Before Olatunji, there was Mighty Sparrow’s “sexy Marajhin“, Shurwayne’s “East Indian beauty” in “Don’t Stop“; Scrunter’s “Indian gyul beating bass pan coming up in Despers“; Preacher’s “Dulahin“; Moses Charles’ “Indrani“; Machel Montano (with Drupatee) in “Indian Gyul“; and of course, curry songs like Xtatik’s “Tayee Ayee” and Mighty Trini’s classics about “Indian obeah” or the curry and the woman who packed up and left him. I would also classify Second Imij’s enduring “Golo” as firmly within this trope too, where the golo, “this Indian beti living Caroni”, takes a firm hold of poor Uncle’s sensibilities under some questionable means. Or, we could just say that Uncle went quite tootoolbay over his Indian woman.

Conversely, Indian artistes very rarely sing about or employ Afro-descendant amours in soca, chutney or calypso. Black and African descent female soca women sing about Indian men far less than the men sing about Indian women. Denise “Saucy Wow” Belfon’s “Indian Man” and Destra’s “Come Beta” are notable exceptions. Drupatee Ramgoonai burst onto the soca scene significantly claiming her space in a male and Afro descendant space. Drupatee could not  have done so singing about how well a black man wined, I imagine. Absolutely could not. When Rikki Jai enters the soca arena, fittingly, the mango of his eye is a lovely Indian girl named “Sumintra” whose Indianness, in fact, is strongly mitigated by telling Rikki “I am a Trinbagonian” and “hol’ de Lata Mangeshkar, gimme soca.” She exists in song in sharp contrast to widely held local ideas of Indian nationalism.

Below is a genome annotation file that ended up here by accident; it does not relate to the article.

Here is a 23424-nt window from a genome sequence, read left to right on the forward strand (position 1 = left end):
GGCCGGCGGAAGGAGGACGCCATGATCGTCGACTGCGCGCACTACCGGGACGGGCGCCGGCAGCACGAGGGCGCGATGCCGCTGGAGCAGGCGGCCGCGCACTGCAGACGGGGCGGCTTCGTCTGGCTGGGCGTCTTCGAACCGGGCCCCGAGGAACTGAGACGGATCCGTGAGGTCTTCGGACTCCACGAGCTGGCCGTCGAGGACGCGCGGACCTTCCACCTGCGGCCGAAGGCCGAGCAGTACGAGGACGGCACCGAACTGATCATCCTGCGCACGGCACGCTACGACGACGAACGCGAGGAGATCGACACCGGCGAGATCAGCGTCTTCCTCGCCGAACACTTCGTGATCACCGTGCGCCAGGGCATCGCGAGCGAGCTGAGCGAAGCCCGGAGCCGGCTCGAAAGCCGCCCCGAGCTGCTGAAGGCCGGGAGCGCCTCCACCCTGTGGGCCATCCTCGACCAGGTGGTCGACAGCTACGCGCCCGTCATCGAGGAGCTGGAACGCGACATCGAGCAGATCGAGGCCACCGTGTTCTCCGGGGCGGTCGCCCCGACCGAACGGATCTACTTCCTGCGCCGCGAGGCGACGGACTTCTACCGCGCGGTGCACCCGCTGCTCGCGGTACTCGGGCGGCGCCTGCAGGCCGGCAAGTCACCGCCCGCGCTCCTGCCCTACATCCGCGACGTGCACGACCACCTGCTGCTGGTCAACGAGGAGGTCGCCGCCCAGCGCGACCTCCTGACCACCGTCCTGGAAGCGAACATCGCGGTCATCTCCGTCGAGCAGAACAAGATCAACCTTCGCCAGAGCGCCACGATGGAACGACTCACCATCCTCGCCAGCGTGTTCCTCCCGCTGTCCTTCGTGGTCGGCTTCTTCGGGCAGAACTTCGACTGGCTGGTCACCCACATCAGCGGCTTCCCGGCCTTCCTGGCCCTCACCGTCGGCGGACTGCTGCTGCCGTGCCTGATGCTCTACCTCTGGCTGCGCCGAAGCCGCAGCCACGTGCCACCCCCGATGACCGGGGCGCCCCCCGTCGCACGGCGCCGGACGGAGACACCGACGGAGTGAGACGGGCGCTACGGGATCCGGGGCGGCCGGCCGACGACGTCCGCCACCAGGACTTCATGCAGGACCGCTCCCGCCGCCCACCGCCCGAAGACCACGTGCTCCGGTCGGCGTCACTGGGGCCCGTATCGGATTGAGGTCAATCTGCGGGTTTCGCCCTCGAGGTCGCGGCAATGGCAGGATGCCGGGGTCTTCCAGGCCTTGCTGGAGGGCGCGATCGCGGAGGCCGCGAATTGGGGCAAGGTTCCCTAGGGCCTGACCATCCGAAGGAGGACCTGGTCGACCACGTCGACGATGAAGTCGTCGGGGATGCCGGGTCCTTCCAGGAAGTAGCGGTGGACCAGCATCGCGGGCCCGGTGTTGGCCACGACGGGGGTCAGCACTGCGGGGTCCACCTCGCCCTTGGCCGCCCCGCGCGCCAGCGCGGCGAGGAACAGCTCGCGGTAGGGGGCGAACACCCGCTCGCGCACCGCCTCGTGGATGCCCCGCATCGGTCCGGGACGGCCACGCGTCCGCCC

But before we get into stereotypes of Indians can’t wine, this all warrants some contextualization. What does it mean if Indians supposedly can’t wine but Indian women get praised for doing exactly that (and well!) in song. How are the men singing then upending cultural stereotyping, challenging, negating and further creolising images of Indian female identity? In contrast to what? Most importantly, I wonder how Indian women themselves interpret these assertions? Indian women definitely get fetishized in song. Their looks get exemplified in song in ways that also objectify. Like “spicy” Latinas, Indian women often get approximated to the flavors and tastes of curry and its attendant spices. Sometimes, the food itself is a metaphor for the departed Indian love.